Metal Fabricated Parts

When pharmaceutical manufacturer Biogen Idec planned a new headquarters building in Boston’s growing Kendall Square tech center, they knew the construction and program needs of the 325,000-square foot, five-story project would be a challenge for the architects, engineers and general contractor selected.

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Cambridge, the suburban Boston municipality Kendall Square is located in, had a zoning requirement that all projects stay under 75 feet. That meant architect Spagnolo, Gisness and Associates had to cut its original plan for a six-story building down to five stories.

Biogen had its own needs, too. The company wanted to break down barriers between its management and employees and encourage collaboration among its scientists and researchers through the architecture of the building.

Open Office Plan

The new global headquarters has no private offices, just individually designed workstations called “I spaces” and common “huddle rooms” for private phone calls or spontaneous meetings. The company scrapped telephone landlines for employees, who are issued laptops and headsets.

Panels in the ceilings and floors can be brought down to add soft walls and subdivide rooms for smaller group collaboration.

“The idea was to bring everyone together, no separate offices for executives or private areas for senior management, everyone has the same office in the open floor plan,” said Malisa Heiman, senior associate in the real estate and site planning for Biogen.

Construction Manager Consigli Construction co-located with SGA and several of the project’s subcontractors during the design stage of the project. All mechanical, electrical and plumbing subcontractors were on board during design meetings.

By using 3D building information modeling Consigli and SGA were able to design and deliver a composite slab system with steel trusses. All trusses were prefabricated, some smaller with penetrations and spaces for mechanical systems in beams.

One Less Floor

Consigli and SGA were able to shave the entire mechanical floor off the building and achieve the 75-foot zoning height required by putting the mechanical systems in the steel frame. With the utility floor squeezed into the building’s steel frame was completed seven months early and $2.3 million under budget. Biogen took occupation in late 2013. The artifact handed over for facility management was a 3D model.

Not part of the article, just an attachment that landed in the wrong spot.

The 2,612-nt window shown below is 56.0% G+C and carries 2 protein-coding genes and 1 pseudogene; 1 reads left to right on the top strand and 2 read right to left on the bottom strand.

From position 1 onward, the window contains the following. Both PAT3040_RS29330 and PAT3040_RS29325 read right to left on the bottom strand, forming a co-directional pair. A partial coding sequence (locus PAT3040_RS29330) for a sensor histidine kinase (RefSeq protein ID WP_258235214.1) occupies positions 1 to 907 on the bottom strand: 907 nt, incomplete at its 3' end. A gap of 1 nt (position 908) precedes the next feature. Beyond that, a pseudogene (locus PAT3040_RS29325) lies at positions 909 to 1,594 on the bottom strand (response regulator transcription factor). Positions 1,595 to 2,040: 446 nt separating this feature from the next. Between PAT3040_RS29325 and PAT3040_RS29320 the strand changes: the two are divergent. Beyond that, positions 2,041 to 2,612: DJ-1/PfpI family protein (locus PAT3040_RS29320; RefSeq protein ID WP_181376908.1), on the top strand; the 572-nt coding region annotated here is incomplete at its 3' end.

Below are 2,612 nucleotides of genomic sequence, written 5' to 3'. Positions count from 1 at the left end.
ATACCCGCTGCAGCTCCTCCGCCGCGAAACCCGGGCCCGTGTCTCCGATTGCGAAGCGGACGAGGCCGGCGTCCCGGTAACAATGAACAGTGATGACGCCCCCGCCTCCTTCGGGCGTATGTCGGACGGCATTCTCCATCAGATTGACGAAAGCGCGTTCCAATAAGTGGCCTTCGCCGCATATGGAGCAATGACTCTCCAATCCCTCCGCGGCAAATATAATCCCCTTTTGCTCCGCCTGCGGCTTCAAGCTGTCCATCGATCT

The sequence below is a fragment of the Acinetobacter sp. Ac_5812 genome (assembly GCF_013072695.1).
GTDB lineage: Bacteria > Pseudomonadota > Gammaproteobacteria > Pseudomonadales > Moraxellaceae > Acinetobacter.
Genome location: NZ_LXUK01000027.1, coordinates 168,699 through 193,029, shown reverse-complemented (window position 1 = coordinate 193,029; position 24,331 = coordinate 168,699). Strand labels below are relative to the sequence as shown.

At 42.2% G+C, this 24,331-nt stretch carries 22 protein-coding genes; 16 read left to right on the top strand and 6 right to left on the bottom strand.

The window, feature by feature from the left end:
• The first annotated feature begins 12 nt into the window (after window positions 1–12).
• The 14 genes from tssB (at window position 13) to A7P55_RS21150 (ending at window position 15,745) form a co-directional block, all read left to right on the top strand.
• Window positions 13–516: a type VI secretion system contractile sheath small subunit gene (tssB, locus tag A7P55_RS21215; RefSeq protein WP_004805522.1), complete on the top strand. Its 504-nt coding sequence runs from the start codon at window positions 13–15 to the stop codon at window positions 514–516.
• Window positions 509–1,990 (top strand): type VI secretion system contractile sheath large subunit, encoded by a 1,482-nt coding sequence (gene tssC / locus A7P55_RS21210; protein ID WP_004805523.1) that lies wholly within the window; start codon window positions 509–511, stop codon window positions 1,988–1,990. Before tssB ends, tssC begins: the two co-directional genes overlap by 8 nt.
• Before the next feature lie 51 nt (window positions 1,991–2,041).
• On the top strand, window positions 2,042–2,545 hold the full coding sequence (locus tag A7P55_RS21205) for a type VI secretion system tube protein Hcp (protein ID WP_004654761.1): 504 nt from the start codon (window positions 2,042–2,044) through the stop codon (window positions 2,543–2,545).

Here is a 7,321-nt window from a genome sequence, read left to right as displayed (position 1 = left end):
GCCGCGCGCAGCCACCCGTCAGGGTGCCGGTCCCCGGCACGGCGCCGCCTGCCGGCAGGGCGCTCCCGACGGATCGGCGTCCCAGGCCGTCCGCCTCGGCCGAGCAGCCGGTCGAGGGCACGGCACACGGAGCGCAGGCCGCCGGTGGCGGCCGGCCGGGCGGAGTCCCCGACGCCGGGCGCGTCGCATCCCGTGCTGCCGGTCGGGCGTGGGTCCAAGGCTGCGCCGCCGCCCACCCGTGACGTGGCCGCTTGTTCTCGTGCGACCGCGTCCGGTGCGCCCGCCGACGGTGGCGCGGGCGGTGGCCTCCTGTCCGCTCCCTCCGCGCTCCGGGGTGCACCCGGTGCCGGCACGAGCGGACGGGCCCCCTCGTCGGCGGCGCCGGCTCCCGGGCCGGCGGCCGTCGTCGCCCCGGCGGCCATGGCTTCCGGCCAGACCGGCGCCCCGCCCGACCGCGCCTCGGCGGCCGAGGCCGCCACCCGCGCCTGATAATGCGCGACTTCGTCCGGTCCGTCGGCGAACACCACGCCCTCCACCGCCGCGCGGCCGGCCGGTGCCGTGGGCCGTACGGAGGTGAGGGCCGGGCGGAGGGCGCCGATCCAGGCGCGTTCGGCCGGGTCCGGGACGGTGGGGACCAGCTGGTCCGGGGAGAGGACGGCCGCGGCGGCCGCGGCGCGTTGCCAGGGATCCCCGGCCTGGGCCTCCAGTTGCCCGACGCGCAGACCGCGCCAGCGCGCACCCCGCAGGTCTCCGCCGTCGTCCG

“We demanded detail early one. The level of coordination allowed fabrication to start more quickly,” said Andy Deschenes, director of project services and innovation at Consigli.

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Autodesk recently released its 2016 software portfolio of design, engineering, and construction products.

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The 2016 suites for buildings and civil infrastructure projects are the Autodesk Building Design Suite, Autodesk Infrastructure Design Suite and Autodesk Plant Design Suite.

The biggest change is that each design suite now includes Autodesk ReCap, a laser scanning and large image processing program that allows project teams to capture existing conditions and directly import them into a 3D model.

The Revit Building Information Modeling platform also has new rendering engines. The “Mental Ray” rendering engine that has been used since Revit 2008 has been replaced by Autodesk Raytracer and Rapid RT in the 2016 version. This can mean, in some cases, a leap from 2 hours for a detailed rendering to 3 minutes.

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409 is often considered “the barely stainless steel,” or affectionately the most humble of the stainless steels. Stainless steel must have a minimum of 10.5% chromium to be stainless steel. 409 Contains a minimum of 10.5% chromium, thus the moniker barely stainless steel.

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In addition to minimal chromium content, 409 stainless has three additional properties that make it an attractive product for substitution: it is the lowest cost stainless, it has good oxidation resistance and excellent formability.

Middleweight Corrosion Fighter

According to AK Steel, 409 gets specified where oxidation and corrosion requirements go beyond carbon steel and some coated steels. North American Stainless suggests, “it is not as resistant to corrosion or high-temperature oxidation as the higher-alloyed stainless steels (430 or 304), but it is still far superior to mild steel and low alloy corrosion resisting steels and most coated mild steels.”

And not to ignore the other main US producer of 409, Allegheny Technologies explained its usage in automotive mufflers, “The good fabricability of this alloy, combined with its basic corrosion resistance and economy have significantly broadened the utility of ATI 409HPtm stainless.”